Consider again the database server of the previous sections. Assume now that management has decided that the online transactions of Table 2.1 and the batch management reports should be allowed to execute at the same time at any time of day. However, before management commits to this decision, it needs to know if the database server will be able to support both these workloads while meeting the performance objectives for all of them, as specified in Table 2.2. The performance goal for online transactions are specified in terms of an upper bound on the average response time. No limit on response time is set for the batch workload. However, a lower bound on throughput is specified for that class.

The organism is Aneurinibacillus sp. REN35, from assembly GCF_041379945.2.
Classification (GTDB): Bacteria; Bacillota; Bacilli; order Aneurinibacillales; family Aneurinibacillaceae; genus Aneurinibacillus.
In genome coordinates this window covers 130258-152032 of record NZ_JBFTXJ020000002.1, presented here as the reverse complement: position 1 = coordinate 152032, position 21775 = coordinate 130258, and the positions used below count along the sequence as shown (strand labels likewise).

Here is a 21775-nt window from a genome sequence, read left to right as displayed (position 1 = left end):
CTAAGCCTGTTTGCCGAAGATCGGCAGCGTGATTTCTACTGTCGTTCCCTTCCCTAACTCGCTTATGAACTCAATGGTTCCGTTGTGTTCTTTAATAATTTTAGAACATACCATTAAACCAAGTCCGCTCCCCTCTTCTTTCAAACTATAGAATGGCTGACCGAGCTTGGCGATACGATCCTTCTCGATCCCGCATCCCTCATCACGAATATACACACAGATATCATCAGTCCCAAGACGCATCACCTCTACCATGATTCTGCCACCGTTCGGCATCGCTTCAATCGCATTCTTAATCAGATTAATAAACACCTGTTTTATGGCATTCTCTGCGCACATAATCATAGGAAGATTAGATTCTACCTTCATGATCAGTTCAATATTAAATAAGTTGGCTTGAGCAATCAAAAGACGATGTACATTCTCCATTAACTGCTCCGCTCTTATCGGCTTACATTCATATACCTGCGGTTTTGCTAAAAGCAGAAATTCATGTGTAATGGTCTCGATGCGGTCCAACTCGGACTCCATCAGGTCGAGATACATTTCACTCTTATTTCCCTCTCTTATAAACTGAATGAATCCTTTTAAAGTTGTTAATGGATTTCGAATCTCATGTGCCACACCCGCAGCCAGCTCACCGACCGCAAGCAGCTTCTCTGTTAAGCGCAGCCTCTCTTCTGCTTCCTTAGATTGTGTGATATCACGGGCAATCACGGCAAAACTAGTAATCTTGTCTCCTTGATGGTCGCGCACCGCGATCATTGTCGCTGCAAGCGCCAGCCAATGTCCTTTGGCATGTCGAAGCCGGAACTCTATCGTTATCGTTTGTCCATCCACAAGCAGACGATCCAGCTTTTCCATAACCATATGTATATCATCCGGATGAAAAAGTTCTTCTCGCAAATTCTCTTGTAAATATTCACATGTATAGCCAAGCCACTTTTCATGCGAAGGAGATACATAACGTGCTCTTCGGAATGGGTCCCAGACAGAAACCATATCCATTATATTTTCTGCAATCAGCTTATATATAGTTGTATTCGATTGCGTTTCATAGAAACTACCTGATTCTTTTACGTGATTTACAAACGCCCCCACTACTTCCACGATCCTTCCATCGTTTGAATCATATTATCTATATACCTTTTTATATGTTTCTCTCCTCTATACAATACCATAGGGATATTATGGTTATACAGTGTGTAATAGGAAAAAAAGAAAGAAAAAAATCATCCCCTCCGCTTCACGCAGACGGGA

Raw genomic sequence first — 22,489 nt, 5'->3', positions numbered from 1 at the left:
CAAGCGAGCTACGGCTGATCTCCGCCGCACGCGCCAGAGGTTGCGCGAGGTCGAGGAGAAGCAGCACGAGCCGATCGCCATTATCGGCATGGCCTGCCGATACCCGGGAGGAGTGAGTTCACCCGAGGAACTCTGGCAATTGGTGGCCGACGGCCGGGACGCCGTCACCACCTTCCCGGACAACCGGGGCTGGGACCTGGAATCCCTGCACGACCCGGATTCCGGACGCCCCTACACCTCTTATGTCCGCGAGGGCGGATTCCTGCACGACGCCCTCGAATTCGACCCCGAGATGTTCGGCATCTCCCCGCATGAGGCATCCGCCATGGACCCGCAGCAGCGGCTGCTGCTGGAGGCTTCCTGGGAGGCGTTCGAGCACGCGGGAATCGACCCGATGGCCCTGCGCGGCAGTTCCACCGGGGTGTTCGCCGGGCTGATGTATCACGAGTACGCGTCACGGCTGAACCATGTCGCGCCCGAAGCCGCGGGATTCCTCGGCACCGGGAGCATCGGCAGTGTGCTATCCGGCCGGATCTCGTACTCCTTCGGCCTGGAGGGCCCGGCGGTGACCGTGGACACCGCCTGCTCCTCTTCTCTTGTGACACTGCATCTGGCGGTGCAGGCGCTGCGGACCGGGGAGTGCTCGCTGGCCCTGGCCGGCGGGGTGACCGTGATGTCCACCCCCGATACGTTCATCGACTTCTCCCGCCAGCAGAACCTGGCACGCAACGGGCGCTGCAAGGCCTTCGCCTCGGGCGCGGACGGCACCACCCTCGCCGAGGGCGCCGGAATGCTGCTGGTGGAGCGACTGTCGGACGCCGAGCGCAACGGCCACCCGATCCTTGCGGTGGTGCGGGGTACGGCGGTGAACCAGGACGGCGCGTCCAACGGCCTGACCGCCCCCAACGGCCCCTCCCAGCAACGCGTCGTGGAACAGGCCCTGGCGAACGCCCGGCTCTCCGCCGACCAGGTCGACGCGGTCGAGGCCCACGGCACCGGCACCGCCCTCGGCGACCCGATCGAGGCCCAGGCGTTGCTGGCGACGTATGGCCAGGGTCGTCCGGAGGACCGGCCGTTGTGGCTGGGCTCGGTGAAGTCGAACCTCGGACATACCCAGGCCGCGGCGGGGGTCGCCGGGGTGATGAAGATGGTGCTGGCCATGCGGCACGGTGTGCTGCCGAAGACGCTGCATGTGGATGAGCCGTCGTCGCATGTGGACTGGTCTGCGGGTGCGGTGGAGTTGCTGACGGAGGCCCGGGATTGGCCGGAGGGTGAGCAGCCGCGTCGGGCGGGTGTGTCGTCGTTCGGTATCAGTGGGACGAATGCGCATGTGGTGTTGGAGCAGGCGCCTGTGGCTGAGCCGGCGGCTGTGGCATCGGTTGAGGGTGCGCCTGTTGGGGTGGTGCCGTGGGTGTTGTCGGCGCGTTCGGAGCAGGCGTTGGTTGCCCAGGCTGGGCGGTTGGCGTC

Such performance goals are also called Service Level Agreements (SLAs) since they represent an agreement between service providers and consumers of a service. SLAs and QoS objectives are related and sometimes used interchangeably. SLAs are specified for each class and may involve many different performance metrics such as response time, throughput, and availability. For example, one may have the following sets of SLAs for the services provided by a Web site:
The QN model required to answer the performance questions at the beginning of this section is a multiclass mixed QN model. It is mixed because some classes are open and some are closed. The representation of this model for the database server example is shown in Fig. 2.4.
Figure 2.4. Mixed queuing network for a database server.